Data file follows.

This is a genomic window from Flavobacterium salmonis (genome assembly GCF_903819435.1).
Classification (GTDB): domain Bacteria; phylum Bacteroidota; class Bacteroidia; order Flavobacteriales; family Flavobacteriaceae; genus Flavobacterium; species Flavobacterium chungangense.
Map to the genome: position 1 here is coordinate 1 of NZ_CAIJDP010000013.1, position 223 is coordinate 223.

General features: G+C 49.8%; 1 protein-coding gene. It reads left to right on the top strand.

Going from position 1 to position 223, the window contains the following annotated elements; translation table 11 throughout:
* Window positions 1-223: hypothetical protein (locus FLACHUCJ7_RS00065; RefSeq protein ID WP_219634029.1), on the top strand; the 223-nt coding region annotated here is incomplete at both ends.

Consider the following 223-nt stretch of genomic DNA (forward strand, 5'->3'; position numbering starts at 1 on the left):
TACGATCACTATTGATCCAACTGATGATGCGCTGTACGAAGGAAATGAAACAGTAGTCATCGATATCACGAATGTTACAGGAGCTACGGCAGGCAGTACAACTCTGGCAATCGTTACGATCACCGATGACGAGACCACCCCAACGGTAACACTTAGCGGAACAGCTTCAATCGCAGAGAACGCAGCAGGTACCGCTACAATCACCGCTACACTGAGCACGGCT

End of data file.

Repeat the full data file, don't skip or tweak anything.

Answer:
This is a genomic window from Flavobacterium salmonis (genome assembly GCF_903819435.1).
Classification (GTDB): domain Bacteria; phylum Bacteroidota; class Bacteroidia; order Flavobacteriales; family Flavobacteriaceae; genus Flavobacterium; species Flavobacterium chungangense.
Map to the genome: position 1 here is coordinate 1 of NZ_CAIJDP010000013.1, position 223 is coordinate 223.

General features: G+C 49.8%; 1 protein-coding gene. It reads left to right on the top strand.

Going from position 1 to position 223, the window contains the following annotated elements; translation table 11 throughout:
* Window positions 1-223: hypothetical protein (locus FLACHUCJ7_RS00065; RefSeq protein ID WP_219634029.1), on the top strand; the 223-nt coding region annotated here is incomplete at both ends.

Consider the following 223-nt stretch of genomic DNA (forward strand, 5'->3'; position numbering starts at 1 on the left):
TACGATCACTATTGATCCAACTGATGATGCGCTGTACGAAGGAAATGAAACAGTAGTCATCGATATCACGAATGTTACAGGAGCTACGGCAGGCAGTACAACTCTGGCAATCGTTACGATCACCGATGACGAGACCACCCCAACGGTAACACTTAGCGGAACAGCTTCAATCGCAGAGAACGCAGCAGGTACCGCTACAATCACCGCTACACTGAGCACGGCT